Cold water on the merger talk

It seems to me that every time someone gets Jean Chrétien in front of a camera these days, they get him to talk about a Liberal-NDP merger, and then they run clips about it for a week or so, and get partisans to wail and gnash their teeth – at least until something else shiny comes along. And once again, that particular pot is being stirred, this time with Chrétien looking back and saying that he should have “united the left” back when he was Prime Minister, and that somehow such a merger would “stabilise” our political landscape, whatever that’s supposed to mean.

I am forced to wonder about Chrétien’s recollection of his time as Prime Minister with relation to the NDP – they had a very small handful of seats, and had a couple of leaders who were unable to find traction with the electorate. Chrétien had his successive majorities, and there would have been little tangible benefit for either party, with the NDP acting as the conscience of Parliament – a role they would have been unable to pursue in a Liberal government. Not that there wasn’t a great deal of debate within the Liberal ranks over some of their own policy issues.

This having been said, I go back to the usual questions about the “merger” narrative. Despite the received wisdom that the “left” is divided in Canada, I find it a pretty specious argument insofar as the Liberals are not really a leftist party, nor did they come from common beginnings as the old PC and Reform parties did. While yes, both Liberals and New Democrats have a generally liberal set of values, the Liberals are also a party that believes in things like the free market economy, which is not generally a leftist value. In fact, it’s a belief that remains one of the key sticking points as to why a merger between the Liberals and NDP could never actually work out because it is such a fundamental value when it comes to governance. Let’s not forget that there is still a very active socialist wing within the NDP that would never go for such a merger.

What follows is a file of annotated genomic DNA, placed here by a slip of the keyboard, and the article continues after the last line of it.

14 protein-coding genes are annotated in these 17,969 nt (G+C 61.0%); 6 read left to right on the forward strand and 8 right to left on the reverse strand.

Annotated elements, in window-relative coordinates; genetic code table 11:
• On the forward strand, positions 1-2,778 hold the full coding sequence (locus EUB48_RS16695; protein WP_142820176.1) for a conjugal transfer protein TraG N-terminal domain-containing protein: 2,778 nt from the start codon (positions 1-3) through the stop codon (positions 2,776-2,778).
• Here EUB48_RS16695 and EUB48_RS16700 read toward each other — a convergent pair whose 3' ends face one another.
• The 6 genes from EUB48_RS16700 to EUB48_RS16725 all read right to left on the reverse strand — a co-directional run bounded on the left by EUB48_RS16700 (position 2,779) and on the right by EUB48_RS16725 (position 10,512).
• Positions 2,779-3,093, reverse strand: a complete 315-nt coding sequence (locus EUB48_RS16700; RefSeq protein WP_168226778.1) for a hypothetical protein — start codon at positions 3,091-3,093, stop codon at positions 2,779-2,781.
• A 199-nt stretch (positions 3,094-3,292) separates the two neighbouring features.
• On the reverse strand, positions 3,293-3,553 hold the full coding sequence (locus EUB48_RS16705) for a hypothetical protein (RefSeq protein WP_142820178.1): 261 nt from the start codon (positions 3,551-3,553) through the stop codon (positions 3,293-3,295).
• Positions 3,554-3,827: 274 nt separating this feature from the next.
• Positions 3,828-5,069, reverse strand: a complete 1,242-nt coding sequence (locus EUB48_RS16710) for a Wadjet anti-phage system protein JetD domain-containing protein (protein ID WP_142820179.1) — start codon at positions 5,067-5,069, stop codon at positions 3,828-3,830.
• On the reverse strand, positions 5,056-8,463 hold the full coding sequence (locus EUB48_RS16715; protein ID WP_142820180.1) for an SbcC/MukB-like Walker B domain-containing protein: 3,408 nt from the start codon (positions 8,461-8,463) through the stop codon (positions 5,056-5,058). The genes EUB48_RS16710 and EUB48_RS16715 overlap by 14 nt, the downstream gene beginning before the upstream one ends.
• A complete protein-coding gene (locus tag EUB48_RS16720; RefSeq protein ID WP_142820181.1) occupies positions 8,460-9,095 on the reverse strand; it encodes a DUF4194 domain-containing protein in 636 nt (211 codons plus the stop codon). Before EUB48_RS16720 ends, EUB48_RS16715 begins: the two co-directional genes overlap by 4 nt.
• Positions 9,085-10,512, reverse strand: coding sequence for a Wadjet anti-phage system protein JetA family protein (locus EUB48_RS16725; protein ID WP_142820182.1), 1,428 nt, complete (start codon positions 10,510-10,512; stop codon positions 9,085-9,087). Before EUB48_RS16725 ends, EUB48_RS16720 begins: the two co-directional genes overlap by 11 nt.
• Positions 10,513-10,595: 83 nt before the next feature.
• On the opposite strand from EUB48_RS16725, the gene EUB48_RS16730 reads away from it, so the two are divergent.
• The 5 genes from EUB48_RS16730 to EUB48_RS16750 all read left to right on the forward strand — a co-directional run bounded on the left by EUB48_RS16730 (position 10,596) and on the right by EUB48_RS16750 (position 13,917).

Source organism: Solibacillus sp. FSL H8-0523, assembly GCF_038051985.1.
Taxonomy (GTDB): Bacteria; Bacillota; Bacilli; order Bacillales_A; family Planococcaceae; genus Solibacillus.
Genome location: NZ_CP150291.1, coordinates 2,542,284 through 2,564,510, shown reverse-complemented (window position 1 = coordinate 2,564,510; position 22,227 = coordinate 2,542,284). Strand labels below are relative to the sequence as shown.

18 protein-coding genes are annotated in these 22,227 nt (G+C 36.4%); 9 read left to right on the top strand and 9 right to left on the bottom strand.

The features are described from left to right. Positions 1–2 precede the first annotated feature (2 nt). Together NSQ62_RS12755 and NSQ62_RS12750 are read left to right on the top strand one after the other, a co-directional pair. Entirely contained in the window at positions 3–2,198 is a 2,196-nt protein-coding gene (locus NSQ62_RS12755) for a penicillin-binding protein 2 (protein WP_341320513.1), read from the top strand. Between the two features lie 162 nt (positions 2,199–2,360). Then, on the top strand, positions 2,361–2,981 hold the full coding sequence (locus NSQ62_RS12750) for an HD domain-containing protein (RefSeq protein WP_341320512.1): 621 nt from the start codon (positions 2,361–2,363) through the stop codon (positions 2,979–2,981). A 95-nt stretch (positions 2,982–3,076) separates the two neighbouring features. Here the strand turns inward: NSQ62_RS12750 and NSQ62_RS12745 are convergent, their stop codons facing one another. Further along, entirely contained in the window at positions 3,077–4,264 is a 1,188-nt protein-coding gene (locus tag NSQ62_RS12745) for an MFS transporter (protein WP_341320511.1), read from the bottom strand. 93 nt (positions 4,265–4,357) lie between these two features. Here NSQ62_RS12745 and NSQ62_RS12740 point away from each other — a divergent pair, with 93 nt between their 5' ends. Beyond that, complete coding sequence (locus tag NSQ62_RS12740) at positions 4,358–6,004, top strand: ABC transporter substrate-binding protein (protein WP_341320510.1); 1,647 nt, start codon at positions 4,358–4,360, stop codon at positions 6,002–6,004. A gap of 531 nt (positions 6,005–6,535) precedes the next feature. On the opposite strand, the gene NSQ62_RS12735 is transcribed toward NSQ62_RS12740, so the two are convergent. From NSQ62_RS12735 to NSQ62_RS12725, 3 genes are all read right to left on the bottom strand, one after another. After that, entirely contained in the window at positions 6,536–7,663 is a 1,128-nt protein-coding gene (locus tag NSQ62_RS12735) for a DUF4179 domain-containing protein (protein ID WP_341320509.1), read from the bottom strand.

Just because the NDP has been typified as “Liberals in a hurry” it doesn’t mean that their goals don’t have irreconcilable differences. This goes beyond the bitter acrimony that NDP partisans feel toward the Liberals, where they often spend more energy attacking the Liberals than they do the Conservatives. Like Harper, they too won’t be satisfied until the Liberals are in the dustbin of history – that’s not exactly friendly turf to begin merger talks on. And just because the goals of a more just society may look the same, it doesn’t mean that the ends will justify the means, with the Liberals looking toward market-oriented solutions of greater prosperity instead of more redistributive means that the NDP espouse with higher taxes for the rich, and handouts for all.

(As an aside, one could also argue that the left-right divide in Canada has become doubly confused because our rightish Conservatives have dumped a lot of their right-wing values in favour of populist measures, as have the left-ish NDP, while the Liberals have largely been a rather amorphous “big tent” trying to be all things to all people. But I digress).

But then come the plaintive cries of the “progressive” voice of the electorate – how do they defeat Harper if they can’t combine their votes? Well, before we take that train of thought much further, let’s remember that the math there doesn’t actually add up. It seems to assume that Liberals would necessarily vote for the NDP if they didn’t have a Liberal option on the ballot, or vice versa. That’s the thing with a more centrist party like the Liberals is that they have a membership that straddles both sides of that divide, and a not unsubstantial number of them have a severe allergy to NDP economic theory and would much rather vote Conservative, and if not vote Conservative, then not vote at all. Likewise with New Democrats, and if they won’t vote Liberal, then there are socialist or Marxist-Leninist fringe parties that would more suitably fit their views on how to manage the economy.

And if we’re agreed that there is no easy solution, then what is the solution for those parties to defeat Harper and his Conservatives? The same as any other party has had to do since before Confederation – find a compelling enough narrative to convince the electorate. Let’s face it – the Liberals haven’t been able to find one in years. And once you have that narrative, you have to sell it. Harper has learned how to do that, and the Liberal hope that people will wake up and realise that their way makes more sense hasn’t proved effective. The NDP got much better at selling their message in the last election.

Add to narrative is the needs to engage the grassroots. The Liberals still haven’t rebuilt their grassroots that they not only let go to waste, but actively subverted with parachute candidates and centralised power games for years. Similarly, the NDP has to actually build their grassroots in places like Quebec, where they didn’t even have active riding associations in a variety of places. (Conversely, the Conservatives continually marginalising their own grassroots ridings will eventually come back to bite them). Building support on the ground is as much a part of an election campaign as the air war.

We also can’t forget that governments in this country tend to defeat themselves, and the Conservatives certainly have made a number of blunders and assaults on our institutions. It remains up to parties to be able to make those failures stick to the government, rather than jumping from shiny issue to shiny issue, before the next election comes around.